Friday, October 10, 2014

Daily Connect: Zotero #CCoursesResearch Group

Daily Connect: Zotero #CCoursesResearch Group:

I used a Zotero plugin called Papermachines and extracted the word cloud below from all the research collected so far in the #Ccourses Zotero Research Group. Papermachines is capable of lots of interesting data fluencies from n-grams to word clouds to topic modelling. This will be more useful as more items are added to the Zotero database and the collection of research links is tweaked.

ccourses research group wordcloud

What does this word cloud signify ?  It is more about the tool at this point and not the analysis so there isn’t much to observe yet.  Part of becoming network fluent is to not only find tools but to evaluate them for yourself AND for others.  I can’t do that …yet.  What started out as an anaylsis of one web site in a previous post has now become a meta-analysis of several.  Thanks #dailyconnect for yet another rabbit hole.  Hope this proves of some value to someone beside me.  I want these posts to bridge across to others who I don’t know so well in addition to bonding me further to those who do know me.  Frankly, I am beginning to wonder if I am doing much of either in this blog.  As Karl Fogel says, “The scarce resource will continue to be human attention.”

Original enclosures:
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Sunday, October 20, 2013

3 Things That People With Good Habits Do Differently

    • 3 Things That People With Good Habits Do Differently

    • 1. They start with a habit that is so easy they can’t say no.
    • 2. They understand exactly what is holding them back.
    • 3. They have a plan for when they fail.

Posted from Diigo. The rest of my favorite links are here.

Friday, August 02, 2013

Gatekeepers of a Different Kind: Virgil not NSA

    http://coffeeforthebrain.blogspot.com/2013/08/teachers-stop-acting-like-gatekeepers.html?utm_content=buffer52866&utm_source=buffer&utm_medium=twitter&utm_campaign=Buffer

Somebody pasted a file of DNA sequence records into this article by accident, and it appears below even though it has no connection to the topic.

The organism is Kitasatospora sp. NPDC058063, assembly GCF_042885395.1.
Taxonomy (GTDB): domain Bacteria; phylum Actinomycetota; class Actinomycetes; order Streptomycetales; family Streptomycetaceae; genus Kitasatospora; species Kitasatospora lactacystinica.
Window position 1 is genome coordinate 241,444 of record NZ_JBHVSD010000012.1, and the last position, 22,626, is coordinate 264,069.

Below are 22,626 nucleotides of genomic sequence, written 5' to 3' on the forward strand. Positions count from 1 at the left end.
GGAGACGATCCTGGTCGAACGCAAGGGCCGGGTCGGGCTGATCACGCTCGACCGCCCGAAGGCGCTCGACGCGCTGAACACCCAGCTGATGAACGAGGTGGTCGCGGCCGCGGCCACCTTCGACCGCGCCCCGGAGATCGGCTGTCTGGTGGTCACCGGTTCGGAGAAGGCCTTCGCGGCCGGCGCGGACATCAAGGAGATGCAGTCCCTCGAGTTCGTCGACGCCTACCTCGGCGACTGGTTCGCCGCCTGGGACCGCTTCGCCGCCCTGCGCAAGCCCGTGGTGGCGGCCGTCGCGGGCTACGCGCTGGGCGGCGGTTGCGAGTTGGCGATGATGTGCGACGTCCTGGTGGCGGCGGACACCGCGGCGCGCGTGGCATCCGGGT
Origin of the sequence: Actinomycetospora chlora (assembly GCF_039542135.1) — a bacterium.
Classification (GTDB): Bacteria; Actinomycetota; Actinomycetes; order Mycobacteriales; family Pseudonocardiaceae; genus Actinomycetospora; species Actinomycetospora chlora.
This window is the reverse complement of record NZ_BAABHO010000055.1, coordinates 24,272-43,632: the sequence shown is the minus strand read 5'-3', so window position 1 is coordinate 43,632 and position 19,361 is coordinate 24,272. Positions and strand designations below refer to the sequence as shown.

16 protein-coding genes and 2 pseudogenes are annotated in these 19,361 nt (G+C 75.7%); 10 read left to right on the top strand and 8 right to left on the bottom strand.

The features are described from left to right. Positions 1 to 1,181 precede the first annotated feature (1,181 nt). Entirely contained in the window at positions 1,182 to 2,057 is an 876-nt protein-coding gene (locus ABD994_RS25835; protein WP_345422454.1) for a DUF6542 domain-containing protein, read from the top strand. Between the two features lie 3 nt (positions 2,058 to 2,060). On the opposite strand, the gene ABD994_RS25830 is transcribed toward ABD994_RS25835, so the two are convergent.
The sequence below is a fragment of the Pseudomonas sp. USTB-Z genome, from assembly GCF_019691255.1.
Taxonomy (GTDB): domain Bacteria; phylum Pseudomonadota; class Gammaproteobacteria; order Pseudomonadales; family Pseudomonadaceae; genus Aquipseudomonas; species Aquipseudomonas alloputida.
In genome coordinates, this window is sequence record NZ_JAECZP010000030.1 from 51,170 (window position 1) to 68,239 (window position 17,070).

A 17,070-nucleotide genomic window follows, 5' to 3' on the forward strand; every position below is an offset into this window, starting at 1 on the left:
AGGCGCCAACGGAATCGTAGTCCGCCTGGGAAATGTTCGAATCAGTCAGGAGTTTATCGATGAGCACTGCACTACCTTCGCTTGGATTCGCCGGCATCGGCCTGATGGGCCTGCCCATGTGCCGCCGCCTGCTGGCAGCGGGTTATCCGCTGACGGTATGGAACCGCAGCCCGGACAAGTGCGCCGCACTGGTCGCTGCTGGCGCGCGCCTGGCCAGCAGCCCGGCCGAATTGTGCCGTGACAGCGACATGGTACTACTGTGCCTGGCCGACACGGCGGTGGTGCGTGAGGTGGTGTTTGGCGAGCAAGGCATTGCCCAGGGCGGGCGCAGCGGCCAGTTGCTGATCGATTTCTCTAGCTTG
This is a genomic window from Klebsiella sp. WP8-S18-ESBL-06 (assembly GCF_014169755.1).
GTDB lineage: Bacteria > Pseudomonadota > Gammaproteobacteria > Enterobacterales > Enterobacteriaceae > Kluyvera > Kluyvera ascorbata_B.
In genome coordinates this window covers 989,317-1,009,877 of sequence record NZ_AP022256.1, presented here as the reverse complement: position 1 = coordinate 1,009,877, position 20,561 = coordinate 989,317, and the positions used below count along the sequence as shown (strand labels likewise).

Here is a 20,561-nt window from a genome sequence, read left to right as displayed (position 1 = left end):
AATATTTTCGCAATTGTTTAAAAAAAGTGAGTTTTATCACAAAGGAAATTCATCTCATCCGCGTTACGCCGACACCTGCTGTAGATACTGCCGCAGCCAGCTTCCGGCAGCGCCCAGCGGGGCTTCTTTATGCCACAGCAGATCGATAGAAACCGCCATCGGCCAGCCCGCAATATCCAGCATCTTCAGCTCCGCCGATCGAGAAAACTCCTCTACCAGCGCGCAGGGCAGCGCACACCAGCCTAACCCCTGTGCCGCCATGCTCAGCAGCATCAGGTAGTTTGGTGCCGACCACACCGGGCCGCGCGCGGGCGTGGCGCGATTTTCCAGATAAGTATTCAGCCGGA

http://gatekeepingtheory.weebly.com/

     

  • Sometimes I think that we need to ask this question because it is at the root of so much of what learning is all about:  who has the power?  Our learners, young or old, are in a state of wanting the power they think we have when they need to be tapping what they already have to get more of what they need.  And what is this power?  First, each of us is the product of millions of years of sometimes brutal natural selection and our DNA is the tightly helixed core of that power both instinctive and conscious.  Second, our system of government while highly in need of perfection has created learning pathways, some highly formalized (degree granting) and others highly informalized (#clmooc, public libraries, shared experience). These are dynamos for sharing The Knowledge as London cabbies call it.

    Teachers are in fact gatekeepers for good, for sharing, and for knowledge but you rightly flatten the hierarchy.  I prefer to think of them as gatekeepers of another kind.  They open doors to every single person and they make sure that there is equitable access to the dozen adjacent possible doors of power beyond them.  We are also the Virgil to their Dante at times, concierge to the hell that is the status quo for some of them.  Ideally, we want to be their Beatrice guiding to the gates of heaven. That kind of gatekeeping is not likely.

    My feelings about gatekeeper function are mixed.  I do not entirely agree that we don't need to be gatekeepers, but I agree that we don't want to be like God in her heaven parsing out the sheep from the goats like we do now.  Learning and knowledge are not scarce resources.  Let's not treat them as such.

Perhaps we can think of ourselves as 'gatekeep-peers'?

Posted from Diigo. The rest of my favorite links are here.

Wednesday, July 03, 2013

Toyhacking and connected learning | Language Publics

    • Takeaway #1: We now have a pool of tools for hacking, but I have a query: 
      Were your children taking something and questioning its assumptions and changing the toy to match their beliefs? I think hacking is a natural way to learn much like walking and talking, probably not overtly analytical like Chad's adult definition of hacking. Are your kids showning you that hacking is just a larger form of pattern making. That is what the brain does so very well.
    • Takeaway #2: We need to hack our children's idea of play. Is that a make or a hack?